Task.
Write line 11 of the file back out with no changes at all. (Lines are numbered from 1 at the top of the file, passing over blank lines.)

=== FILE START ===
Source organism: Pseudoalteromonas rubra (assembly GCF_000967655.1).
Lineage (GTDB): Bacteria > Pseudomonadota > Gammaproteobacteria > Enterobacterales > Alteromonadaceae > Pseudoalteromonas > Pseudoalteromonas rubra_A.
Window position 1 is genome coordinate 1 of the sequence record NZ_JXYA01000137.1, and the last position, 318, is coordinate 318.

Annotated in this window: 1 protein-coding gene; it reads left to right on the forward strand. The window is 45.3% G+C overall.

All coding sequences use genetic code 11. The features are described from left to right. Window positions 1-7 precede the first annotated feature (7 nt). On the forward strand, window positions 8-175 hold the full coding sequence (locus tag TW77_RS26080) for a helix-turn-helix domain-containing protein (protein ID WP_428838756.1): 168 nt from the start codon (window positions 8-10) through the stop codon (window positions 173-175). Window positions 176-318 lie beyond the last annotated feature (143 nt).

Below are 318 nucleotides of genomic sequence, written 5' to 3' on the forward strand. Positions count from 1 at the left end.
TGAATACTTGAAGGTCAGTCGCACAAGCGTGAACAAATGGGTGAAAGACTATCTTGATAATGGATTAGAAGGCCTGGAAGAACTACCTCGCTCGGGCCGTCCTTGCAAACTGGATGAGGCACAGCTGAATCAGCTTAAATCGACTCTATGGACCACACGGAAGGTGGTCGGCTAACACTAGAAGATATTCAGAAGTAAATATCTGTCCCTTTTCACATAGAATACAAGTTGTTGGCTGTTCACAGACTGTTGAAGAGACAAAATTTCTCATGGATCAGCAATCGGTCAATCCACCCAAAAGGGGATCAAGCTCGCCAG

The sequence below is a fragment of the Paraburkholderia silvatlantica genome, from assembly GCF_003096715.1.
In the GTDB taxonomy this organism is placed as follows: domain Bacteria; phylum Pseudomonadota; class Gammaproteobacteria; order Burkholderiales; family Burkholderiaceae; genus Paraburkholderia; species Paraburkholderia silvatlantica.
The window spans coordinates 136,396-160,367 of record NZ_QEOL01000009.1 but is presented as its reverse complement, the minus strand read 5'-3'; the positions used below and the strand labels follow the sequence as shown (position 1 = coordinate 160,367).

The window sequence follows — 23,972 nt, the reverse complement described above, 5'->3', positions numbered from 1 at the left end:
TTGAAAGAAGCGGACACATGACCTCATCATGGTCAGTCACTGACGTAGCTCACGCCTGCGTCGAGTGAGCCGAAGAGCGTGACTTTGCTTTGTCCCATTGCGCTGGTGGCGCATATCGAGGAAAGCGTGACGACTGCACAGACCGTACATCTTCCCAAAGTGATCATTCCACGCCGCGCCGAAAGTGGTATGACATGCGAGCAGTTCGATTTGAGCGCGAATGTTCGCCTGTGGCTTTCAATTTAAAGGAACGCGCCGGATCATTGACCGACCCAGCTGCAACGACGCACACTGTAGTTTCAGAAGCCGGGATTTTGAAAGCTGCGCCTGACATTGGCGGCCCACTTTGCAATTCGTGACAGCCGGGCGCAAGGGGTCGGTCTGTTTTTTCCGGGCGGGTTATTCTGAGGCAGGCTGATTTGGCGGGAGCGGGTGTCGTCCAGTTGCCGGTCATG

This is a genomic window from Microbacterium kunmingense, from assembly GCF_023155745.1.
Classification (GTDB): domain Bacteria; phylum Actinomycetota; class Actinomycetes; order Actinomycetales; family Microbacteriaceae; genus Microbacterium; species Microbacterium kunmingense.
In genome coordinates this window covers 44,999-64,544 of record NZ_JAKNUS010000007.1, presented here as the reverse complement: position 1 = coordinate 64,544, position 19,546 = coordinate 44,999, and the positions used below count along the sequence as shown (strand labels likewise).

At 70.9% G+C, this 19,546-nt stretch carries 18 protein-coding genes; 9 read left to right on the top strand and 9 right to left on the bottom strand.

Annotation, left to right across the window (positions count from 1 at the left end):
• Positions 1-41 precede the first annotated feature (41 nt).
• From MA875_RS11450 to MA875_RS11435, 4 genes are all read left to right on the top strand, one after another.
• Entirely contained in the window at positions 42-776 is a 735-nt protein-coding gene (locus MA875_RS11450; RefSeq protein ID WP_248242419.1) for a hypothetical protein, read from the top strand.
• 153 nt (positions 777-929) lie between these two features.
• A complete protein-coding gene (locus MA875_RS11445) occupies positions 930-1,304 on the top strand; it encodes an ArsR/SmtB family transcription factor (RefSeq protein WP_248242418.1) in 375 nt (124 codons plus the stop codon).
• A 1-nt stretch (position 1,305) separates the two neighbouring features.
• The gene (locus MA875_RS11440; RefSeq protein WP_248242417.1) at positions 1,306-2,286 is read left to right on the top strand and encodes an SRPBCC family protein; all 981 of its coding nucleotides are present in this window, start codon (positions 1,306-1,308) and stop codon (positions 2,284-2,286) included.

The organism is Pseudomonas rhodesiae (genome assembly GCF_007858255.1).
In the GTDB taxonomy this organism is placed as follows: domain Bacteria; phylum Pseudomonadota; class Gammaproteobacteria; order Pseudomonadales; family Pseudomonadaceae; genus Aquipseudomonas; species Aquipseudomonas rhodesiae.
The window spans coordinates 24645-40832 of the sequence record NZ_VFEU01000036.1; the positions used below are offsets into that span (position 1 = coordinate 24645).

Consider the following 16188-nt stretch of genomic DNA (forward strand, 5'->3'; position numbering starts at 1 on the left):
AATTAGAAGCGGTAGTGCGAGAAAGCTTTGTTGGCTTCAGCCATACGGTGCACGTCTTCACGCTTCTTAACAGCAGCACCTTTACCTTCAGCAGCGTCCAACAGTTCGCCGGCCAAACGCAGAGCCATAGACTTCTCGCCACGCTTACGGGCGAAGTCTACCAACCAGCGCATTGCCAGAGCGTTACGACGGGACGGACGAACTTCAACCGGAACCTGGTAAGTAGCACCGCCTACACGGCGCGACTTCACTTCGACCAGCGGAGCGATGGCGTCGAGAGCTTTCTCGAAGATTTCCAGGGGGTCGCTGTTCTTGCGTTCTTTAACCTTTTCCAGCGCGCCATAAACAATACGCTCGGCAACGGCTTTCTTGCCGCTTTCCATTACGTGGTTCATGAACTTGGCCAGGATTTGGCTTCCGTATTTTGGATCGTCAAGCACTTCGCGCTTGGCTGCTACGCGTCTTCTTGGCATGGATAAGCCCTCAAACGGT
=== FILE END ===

The window sequence follows — 23,972 nt, the reverse complement described above, 5'->3', positions numbered from 1 at the left end: